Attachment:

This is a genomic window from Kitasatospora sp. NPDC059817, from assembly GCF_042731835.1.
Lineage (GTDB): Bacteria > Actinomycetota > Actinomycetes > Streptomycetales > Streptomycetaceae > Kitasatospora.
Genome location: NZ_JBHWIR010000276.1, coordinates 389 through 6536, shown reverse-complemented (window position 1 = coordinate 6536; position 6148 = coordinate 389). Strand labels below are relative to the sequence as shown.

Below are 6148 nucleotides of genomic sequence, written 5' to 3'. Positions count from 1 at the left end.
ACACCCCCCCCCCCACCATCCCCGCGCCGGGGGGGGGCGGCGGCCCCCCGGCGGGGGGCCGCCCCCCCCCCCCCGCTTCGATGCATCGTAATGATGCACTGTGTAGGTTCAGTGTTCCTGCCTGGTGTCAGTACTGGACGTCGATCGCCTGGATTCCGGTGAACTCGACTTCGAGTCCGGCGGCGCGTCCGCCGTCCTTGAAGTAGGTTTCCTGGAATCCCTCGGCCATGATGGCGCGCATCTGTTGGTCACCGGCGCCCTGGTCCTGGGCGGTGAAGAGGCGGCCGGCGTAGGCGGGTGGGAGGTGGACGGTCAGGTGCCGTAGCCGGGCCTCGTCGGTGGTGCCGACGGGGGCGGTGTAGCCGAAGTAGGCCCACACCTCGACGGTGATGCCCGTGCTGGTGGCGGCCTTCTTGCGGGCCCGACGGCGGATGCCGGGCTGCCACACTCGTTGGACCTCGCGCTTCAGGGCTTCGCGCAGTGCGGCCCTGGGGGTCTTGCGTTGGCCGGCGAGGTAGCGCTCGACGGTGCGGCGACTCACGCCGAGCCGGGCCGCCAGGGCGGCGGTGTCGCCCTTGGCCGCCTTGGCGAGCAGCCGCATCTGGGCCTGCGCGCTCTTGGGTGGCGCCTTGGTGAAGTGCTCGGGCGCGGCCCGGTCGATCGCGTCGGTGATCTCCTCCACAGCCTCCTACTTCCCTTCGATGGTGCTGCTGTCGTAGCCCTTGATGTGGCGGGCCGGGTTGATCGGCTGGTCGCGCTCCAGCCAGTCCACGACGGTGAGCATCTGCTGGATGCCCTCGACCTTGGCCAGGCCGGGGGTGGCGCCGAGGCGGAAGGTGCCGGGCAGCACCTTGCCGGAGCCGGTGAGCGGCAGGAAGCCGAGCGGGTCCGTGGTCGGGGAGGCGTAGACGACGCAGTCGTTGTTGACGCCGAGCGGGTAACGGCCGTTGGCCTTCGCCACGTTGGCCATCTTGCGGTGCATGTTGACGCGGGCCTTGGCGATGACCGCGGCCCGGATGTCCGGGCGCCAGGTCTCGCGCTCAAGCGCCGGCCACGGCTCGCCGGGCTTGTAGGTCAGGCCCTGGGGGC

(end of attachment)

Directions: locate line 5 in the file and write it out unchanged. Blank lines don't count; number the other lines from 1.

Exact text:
ACACCCCCCCCCCCACCATCCCCGCGCCGGGGGGGGGCGGCGGCCCCCCGGCGGGGGGCCGCCCCCCCCCCCCCGCTTCGATGCATCGTAATGATGCACTGTGTAGGTTCAGTGTTCCTGCCTGGTGTCAGTACTGGACGTCGATCGCCTGGATTCCGGTGAACTCGACTTCGAGTCCGGCGGCGCGTCCGCCGTCCTTGAAGTAGGTTTCCTGGAATCCCTCGGCCATGATGGCGCGCATCTGTTGGTCACCGGCGCCCTGGTCCTGGGCGGTGAAGAGGCGGCCGGCGTAGGCGGGTGGGAGGTGGACGGTCAGGTGCCGTAGCCGGGCCTCGTCGGTGGTGCCGACGGGGGCGGTGTAGCCGAAGTAGGCCCACACCTCGACGGTGATGCCCGTGCTGGTGGCGGCCTTCTTGCGGGCCCGACGGCGGATGCCGGGCTGCCACACTCGTTGGACCTCGCGCTTCAGGGCTTCGCGCAGTGCGGCCCTGGGGGTCTTGCGTTGGCCGGCGAGGTAGCGCTCGACGGTGCGGCGACTCACGCCGAGCCGGGCCGCCAGGGCGGCGGTGTCGCCCTTGGCCGCCTTGGCGAGCAGCCGCATCTGGGCCTGCGCGCTCTTGGGTGGCGCCTTGGTGAAGTGCTCGGGCGCGGCCCGGTCGATCGCGTCGGTGATCTCCTCCACAGCCTCCTACTTCCCTTCGATGGTGCTGCTGTCGTAGCCCTTGATGTGGCGGGCCGGGTTGATCGGCTGGTCGCGCTCCAGCCAGTCCACGACGGTGAGCATCTGCTGGATGCCCTCGACCTTGGCCAGGCCGGGGGTGGCGCCGAGGCGGAAGGTGCCGGGCAGCACCTTGCCGGAGCCGGTGAGCGGCAGGAAGCCGAGCGGGTCCGTGGTCGGGGAGGCGTAGACGACGCAGTCGTTGTTGACGCCGAGCGGGTAACGGCCGTTGGCCTTCGCCACGTTGGCCATCTTGCGGTGCATGTTGACGCGGGCCTTGGCGATGACCGCGGCCCGGATGTCCGGGCGCCAGGTCTCGCGCTCAAGCGCCGGCCACGGCTCGCCGGGCTTGTAGGTCAGGCCCTGGGGGC